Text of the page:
Fall in road deaths welcomed - still more to do, experts warn

News this week that the number of road deaths in Ireland has fallen every year since 2006 will come as cold comfort to two Donegal families.

News this week that the number of road deaths in Ireland has fallen every year since 2006 will come as cold comfort to two Donegal families.

Luke Peeks, a 26 year old from Inver, died following an accident near Stranorlar on Christmas night and Patrick (Packie) Gildea of Glenties died following an accident at Dooish, on the Glenfin road between Ballybofey and Glenties, on New Year’s Day.

The tragic deaths highlight, in the starkest way possible, the ongoing need for our roads to be made safer.

Put into a national context, a total of 161 people lost their lives on Irish roads in 2012, according to figures published by the Road Safety Authority on Tuesday.

In Donegal, seven people were killed on our roads in 2012, compared to six in 2011. DCC Road Safety Officer Eamonn Brown says there has been “a good improvement” over the years but insists “our overall goal is to have zero road deaths”.

He continued: “The figure for 2011 was the lowest since records began in 1959. If you go back five or six years, we were seeing more than 20 road deaths each year, so we are making progress.

“Of course, one death is one too many. The challenge for us is to keep going and achieve zero road deaths.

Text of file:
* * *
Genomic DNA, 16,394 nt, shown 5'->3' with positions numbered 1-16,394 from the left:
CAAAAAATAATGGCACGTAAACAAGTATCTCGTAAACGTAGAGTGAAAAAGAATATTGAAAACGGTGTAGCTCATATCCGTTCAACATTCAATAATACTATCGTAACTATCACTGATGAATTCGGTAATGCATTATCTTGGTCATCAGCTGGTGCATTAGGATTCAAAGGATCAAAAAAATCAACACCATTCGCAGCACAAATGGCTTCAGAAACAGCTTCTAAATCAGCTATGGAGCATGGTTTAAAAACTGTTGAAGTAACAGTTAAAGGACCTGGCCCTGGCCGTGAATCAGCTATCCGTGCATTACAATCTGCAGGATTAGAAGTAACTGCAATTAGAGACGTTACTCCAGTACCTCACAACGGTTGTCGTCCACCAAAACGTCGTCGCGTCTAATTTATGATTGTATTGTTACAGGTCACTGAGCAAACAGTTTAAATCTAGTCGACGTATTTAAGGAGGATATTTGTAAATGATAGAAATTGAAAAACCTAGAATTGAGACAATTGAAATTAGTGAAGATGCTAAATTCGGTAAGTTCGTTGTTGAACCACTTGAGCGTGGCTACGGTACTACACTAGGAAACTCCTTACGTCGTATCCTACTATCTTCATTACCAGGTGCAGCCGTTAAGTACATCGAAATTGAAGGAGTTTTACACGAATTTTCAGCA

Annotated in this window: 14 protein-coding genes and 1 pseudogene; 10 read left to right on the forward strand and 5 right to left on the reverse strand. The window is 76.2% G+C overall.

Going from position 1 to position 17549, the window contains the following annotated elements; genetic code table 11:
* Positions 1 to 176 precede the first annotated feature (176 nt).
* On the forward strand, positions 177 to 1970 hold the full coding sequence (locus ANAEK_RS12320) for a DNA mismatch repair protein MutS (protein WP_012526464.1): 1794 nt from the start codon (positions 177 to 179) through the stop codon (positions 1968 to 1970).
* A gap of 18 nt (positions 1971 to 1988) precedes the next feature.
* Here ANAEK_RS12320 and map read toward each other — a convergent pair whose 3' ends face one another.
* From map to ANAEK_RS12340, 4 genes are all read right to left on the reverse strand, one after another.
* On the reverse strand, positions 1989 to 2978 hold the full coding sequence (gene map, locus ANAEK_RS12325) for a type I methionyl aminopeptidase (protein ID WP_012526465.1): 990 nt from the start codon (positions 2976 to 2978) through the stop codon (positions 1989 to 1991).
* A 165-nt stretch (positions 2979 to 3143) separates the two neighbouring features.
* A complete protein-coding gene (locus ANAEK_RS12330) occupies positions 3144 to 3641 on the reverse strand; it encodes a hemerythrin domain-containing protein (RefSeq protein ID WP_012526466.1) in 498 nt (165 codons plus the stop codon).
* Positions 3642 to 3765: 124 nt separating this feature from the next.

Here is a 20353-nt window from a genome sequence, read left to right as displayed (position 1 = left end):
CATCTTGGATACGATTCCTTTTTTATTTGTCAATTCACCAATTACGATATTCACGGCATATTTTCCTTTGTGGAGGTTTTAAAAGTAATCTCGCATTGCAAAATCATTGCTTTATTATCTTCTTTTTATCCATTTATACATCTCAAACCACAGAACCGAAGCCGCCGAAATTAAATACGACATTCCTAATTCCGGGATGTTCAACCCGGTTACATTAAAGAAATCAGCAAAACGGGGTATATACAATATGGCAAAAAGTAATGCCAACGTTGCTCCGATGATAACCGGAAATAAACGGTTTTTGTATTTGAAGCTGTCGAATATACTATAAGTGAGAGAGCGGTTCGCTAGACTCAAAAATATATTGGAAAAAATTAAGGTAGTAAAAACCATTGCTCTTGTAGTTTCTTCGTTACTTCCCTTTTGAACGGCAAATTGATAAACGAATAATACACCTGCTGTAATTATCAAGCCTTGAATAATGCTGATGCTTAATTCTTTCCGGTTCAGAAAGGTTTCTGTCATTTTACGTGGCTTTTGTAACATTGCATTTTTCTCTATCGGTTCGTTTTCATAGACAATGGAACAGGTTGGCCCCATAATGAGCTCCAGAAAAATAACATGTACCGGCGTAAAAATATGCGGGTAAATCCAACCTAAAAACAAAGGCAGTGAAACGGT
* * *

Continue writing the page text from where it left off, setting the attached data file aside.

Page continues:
“In the Donegal Road Safety Working Group, we’ve been looking at the cause of each and every collision and that is what we are basing our strategy on.”

The Road Safety Authority and the gardaí have indicated that hundreds more speed cameras will be introduced across Ireland over the coming year.

Mr Brown is not sure, though, whether any of these will be in Donegal.

“We haven’t had any discussion about new speed camera vans for Donegal but there was a big focus on getting them into the county from the very beginning, because of the high numbers of road deaths here. They are an effective tool in saving lives and, if you look around, you can see that people are slowing down, so I would welcome them.

“The wearing of seat belts would still be a big issue, going by what the gardai have been telling us this year, and the need to belt up is a message that we have to keep pushing.

“We’ve made a lot of progress regarding pedestrian visibility. People are wearing the high viz vests but some people still do get caught out at night wearing dark clothes.”

Sgt. Iggy Larkin, head of South Donegal Traffic Corps, also said the need to wear seatbelts is something that needs to be reinforced. “There’s a complacency setting in and there are people out there who are not wearing them. Wearing a seatbelt is vital, it can make the difference between walking away from an accident or dying in one.”

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